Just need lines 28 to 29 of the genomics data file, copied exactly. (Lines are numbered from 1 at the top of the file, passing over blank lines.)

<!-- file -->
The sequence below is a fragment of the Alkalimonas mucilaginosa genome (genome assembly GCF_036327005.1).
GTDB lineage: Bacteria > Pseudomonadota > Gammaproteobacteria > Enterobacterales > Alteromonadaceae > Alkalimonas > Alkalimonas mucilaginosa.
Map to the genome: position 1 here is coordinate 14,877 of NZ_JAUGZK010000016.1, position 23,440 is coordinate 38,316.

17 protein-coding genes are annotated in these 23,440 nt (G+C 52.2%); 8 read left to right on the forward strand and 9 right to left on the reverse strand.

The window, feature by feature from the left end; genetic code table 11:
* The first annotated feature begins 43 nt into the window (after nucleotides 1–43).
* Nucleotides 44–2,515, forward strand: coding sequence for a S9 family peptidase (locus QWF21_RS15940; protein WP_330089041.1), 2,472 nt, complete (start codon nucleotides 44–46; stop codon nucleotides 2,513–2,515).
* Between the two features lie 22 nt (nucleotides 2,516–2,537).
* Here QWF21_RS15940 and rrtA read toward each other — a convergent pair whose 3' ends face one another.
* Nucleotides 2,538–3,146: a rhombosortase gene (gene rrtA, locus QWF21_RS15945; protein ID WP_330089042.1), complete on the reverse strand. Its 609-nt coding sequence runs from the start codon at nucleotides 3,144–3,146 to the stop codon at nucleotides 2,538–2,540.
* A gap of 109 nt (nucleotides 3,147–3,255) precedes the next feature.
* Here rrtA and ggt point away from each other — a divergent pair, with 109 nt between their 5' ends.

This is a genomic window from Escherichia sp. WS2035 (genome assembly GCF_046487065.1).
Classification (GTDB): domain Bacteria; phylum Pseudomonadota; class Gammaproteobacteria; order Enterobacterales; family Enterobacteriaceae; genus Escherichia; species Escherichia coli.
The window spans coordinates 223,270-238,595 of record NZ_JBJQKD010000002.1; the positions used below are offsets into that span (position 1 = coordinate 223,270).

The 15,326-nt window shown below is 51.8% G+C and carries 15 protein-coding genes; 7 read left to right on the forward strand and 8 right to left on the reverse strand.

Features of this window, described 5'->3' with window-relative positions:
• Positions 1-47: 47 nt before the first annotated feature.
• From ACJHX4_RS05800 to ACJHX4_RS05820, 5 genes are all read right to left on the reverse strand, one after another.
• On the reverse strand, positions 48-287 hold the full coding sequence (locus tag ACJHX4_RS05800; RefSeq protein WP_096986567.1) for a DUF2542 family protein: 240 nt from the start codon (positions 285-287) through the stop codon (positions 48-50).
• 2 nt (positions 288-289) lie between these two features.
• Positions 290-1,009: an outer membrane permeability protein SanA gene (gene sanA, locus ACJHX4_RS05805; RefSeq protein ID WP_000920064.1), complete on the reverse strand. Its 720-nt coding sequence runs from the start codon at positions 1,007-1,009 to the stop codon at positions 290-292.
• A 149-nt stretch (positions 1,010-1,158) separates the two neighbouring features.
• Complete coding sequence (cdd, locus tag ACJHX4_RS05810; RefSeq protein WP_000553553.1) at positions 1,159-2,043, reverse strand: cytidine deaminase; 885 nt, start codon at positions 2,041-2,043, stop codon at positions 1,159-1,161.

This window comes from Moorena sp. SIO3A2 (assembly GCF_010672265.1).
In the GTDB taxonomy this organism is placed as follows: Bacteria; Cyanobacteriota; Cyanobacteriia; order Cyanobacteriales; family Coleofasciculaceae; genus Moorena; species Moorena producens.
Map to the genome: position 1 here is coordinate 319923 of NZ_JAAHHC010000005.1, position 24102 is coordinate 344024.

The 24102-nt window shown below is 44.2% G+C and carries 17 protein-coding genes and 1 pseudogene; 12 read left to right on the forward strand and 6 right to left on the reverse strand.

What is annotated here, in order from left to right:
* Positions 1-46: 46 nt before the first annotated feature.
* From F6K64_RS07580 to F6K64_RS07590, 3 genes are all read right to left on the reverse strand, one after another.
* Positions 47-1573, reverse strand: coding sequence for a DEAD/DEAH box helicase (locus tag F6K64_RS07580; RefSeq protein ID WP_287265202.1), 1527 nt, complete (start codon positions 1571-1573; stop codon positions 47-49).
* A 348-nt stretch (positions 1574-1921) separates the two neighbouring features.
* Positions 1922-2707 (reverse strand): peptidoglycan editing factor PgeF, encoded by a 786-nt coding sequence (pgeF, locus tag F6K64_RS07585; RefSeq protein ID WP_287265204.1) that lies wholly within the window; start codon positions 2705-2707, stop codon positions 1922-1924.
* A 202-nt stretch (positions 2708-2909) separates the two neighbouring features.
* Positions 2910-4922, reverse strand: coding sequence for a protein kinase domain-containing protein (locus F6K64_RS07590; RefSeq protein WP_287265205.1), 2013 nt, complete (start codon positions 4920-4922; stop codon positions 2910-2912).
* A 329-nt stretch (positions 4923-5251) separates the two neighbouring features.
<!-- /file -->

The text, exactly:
The 24102-nt window shown below is 44.2% G+C and carries 17 protein-coding genes and 1 pseudogene; 12 read left to right on the forward strand and 6 right to left on the reverse strand.

What is annotated here, in order from left to right: